Brad Ness: I wanted to be a professional sportsman. I want to be a footballer. I got to be a professional sportsman. And it was in wheelchair basketball growing up in a wheat and sheep farmer. That was the last thing I thought I’d be doing for; for a living.

But I suppose when you look at it, I probably got to a much longer career in sport. From; from playing wheelchair basketball then I would have ever had playing football because the statistics and the percentages I probably would have made it anyway.

So, the weekend of my accident and actually long 37 and a half hours in two days. So, on this particular evening we had actually it was on the back end of a double; double. And so, we took off from Hillarys, went down to Fremantle, punched into the Freo dock to the whole way down.

Christmas cruise. So, you’re sort of jumping between roles and then come back and then I’m the most unpopular person trying to get 199 people out of the pub, back onto a boat to go home.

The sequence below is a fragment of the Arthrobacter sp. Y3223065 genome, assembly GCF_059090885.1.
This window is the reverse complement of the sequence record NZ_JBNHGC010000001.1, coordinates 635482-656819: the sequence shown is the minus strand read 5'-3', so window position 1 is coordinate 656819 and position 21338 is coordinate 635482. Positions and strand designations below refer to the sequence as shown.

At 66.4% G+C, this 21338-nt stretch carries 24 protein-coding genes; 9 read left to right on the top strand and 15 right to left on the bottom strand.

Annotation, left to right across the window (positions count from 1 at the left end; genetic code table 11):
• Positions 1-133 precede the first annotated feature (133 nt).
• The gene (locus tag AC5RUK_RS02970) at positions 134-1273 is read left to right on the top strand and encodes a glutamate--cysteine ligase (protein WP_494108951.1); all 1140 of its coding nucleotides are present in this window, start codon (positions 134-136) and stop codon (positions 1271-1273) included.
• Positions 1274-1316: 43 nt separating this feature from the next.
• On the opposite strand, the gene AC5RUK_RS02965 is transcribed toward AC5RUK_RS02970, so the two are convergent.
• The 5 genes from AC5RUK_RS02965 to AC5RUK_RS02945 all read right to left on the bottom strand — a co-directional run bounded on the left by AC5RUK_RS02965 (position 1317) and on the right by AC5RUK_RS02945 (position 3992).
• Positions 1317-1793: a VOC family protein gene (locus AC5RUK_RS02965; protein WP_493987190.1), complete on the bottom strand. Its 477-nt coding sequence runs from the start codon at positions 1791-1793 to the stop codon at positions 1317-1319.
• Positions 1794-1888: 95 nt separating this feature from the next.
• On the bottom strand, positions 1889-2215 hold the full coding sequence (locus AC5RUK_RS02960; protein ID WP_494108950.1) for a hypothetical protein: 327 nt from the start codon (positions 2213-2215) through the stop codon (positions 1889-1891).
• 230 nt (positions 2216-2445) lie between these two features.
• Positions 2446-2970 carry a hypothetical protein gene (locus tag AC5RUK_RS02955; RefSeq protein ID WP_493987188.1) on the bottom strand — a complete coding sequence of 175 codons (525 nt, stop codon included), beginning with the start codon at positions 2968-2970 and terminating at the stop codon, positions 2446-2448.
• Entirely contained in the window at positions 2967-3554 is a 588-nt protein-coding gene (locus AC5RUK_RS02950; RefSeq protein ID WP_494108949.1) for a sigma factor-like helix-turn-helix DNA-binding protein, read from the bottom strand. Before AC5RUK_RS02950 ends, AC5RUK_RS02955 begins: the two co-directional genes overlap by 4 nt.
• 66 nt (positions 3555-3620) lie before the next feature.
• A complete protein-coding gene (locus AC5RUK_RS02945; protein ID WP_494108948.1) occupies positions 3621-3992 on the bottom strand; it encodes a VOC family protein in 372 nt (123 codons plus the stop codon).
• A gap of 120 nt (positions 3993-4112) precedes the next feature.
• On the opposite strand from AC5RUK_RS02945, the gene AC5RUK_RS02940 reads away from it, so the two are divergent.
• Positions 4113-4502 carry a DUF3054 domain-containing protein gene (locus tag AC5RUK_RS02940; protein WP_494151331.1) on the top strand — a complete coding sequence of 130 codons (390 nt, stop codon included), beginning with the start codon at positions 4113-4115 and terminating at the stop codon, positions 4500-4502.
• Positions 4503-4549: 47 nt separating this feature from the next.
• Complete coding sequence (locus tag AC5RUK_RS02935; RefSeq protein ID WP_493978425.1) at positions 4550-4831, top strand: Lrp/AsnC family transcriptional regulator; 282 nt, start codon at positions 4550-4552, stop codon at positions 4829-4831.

if you hadn’t back to the island, you understand? Friday night, beers are flying down, no on really wants to go home. So, our bit of, you know, farmland came into play, their cattle prod, trying to get it run on board.

So, I got everyone on board that night and then my job is then to switch back into almost being the pot right for the boat. So, I tell the skipper to go into gear. The boat goes in the gear and all the tension goes a my line.

The forward rows become trackside to make sure the deckhands jump on tight. Those roped off. I tell the skipper to bring the boat back. It just takes the out of gear. So, all that pressure on my line comes back.

I climb through a window; I take the rope of the bollard inside the boat. That’s when the problem started and someone yelling out, Get us a beer or anything like that. Sounds like my next command, which was; was all clear.

So, the skipper thought he was all clear. I’m trying to get the rope off the jetty. I couldn’t because the boat’s sort of moving away. Yeah, I’ve got about four meters of line that’s paying out. Throws up all of that so big from trying to yell from the window and then from the stairwell.